Snowmelt acceleration by dust deposition
Artificial dust deposition on snow surfaces is hypothesized to lower the albedo of the snow surface, increase shortwave energy absorption, and accelerate the spring snowmelt cycle. This is a procedure to generate dust similar to naturally deposited dust in the western U.S. and distribute it on a snowpack.
- Prodedure in use at Hidden Canyon(and expected to influence ecohydrology(plant water balance, soil moisture, C cycling) in plots with enhanced dust deposition.
- Regional dust sources
- The snowmelt measurements page for Hidden Canyon.
Dust collection and preparation
- Dust is dug from the ground at an appropriate source site. Care is taken not to dig large amounts of organic matter, seeds, roots, etc.
- Dust dried in drying ovens for at least 24 hours
- Sift to 500µm or less.
Dust is applied to the snow surface in treatment plots during the spring snowmelt season. Dust application begins before peak snowpack (April 15), and dust is reapplied each time new snow covers the prior dust layer until the snowpack has melted completely.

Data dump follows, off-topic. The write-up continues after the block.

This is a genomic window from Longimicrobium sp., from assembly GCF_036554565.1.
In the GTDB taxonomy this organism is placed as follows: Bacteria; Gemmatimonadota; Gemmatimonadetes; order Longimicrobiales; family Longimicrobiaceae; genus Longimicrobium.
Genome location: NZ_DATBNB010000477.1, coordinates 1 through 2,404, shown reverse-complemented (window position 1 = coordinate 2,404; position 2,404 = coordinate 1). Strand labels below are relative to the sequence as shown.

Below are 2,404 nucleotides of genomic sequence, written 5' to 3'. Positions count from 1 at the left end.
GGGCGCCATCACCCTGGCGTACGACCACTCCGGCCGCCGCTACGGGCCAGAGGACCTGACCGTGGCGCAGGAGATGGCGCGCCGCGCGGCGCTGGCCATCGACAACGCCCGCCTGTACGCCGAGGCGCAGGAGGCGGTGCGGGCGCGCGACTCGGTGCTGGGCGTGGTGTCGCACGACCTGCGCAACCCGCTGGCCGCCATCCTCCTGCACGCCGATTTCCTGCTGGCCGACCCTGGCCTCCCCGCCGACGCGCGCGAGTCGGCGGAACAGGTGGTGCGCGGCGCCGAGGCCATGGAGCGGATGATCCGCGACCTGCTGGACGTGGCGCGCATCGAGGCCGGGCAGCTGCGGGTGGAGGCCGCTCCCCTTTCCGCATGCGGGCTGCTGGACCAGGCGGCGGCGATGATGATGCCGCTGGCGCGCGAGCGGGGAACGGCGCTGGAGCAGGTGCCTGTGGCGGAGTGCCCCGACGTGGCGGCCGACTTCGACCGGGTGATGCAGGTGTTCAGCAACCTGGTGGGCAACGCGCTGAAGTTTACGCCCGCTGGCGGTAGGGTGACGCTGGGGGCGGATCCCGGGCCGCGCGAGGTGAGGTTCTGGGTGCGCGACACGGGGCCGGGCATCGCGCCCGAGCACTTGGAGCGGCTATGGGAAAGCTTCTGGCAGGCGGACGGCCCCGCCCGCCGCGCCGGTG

Application amounts (Hidden Canyon experiment)
- Target deposition rate: ~5g per m^2^
- Application area: 10m by ~70m = 700 m^2^
- Probable number of applications: 8
- Total dust needed: 5g x 700 m^2^x 8 = 28000g
- Blower method Dust is blown onto the snowpack using a small ShopVac modified to blow air through a PVC extension. The PVC pipe is fitted with a dust "cartridge" (a mason jar) that feeds dust into the airstream at a steady rate. The blower is powered by a 12V battery and inverter carried in a backpack. Each mason jar holds 1200g of dust. Roughly 3 should cover a 700m^2^plot. This method was used in 2010 at Hidden Canyon.
- Throwing method Dust is scattered tossed by hand onto the snowpack.
- The best days for either method are relatively calm days with little wind.